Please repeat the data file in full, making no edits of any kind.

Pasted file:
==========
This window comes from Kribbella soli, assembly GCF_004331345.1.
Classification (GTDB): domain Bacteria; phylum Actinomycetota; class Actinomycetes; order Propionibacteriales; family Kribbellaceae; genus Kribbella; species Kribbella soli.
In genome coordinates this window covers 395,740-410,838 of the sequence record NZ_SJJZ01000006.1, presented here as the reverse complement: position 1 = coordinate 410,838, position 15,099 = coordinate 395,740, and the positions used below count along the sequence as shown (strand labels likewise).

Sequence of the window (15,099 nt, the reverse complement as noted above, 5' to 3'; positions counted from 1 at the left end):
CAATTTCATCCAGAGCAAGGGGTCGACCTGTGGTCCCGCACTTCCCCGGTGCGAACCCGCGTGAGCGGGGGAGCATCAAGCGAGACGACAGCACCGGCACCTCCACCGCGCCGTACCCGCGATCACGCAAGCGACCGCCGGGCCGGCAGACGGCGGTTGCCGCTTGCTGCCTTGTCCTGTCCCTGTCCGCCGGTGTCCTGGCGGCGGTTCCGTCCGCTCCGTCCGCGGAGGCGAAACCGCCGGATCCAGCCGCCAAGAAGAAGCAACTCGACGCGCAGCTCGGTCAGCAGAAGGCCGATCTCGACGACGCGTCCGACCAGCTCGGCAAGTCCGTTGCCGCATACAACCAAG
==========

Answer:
This window comes from Kribbella soli, assembly GCF_004331345.1.
Classification (GTDB): domain Bacteria; phylum Actinomycetota; class Actinomycetes; order Propionibacteriales; family Kribbellaceae; genus Kribbella; species Kribbella soli.
In genome coordinates this window covers 395,740-410,838 of the sequence record NZ_SJJZ01000006.1, presented here as the reverse complement: position 1 = coordinate 410,838, position 15,099 = coordinate 395,740, and the positions used below count along the sequence as shown (strand labels likewise).

Sequence of the window (15,099 nt, the reverse complement as noted above, 5' to 3'; positions counted from 1 at the left end):
CAATTTCATCCAGAGCAAGGGGTCGACCTGTGGTCCCGCACTTCCCCGGTGCGAACCCGCGTGAGCGGGGGAGCATCAAGCGAGACGACAGCACCGGCACCTCCACCGCGCCGTACCCGCGATCACGCAAGCGACCGCCGGGCCGGCAGACGGCGGTTGCCGCTTGCTGCCTTGTCCTGTCCCTGTCCGCCGGTGTCCTGGCGGCGGTTCCGTCCGCTCCGTCCGCGGAGGCGAAACCGCCGGATCCAGCCGCCAAGAAGAAGCAACTCGACGCGCAGCTCGGTCAGCAGAAGGCCGATCTCGACGACGCGTCCGACCAGCTCGGCAAGTCCGTTGCCGCATACAACCAAG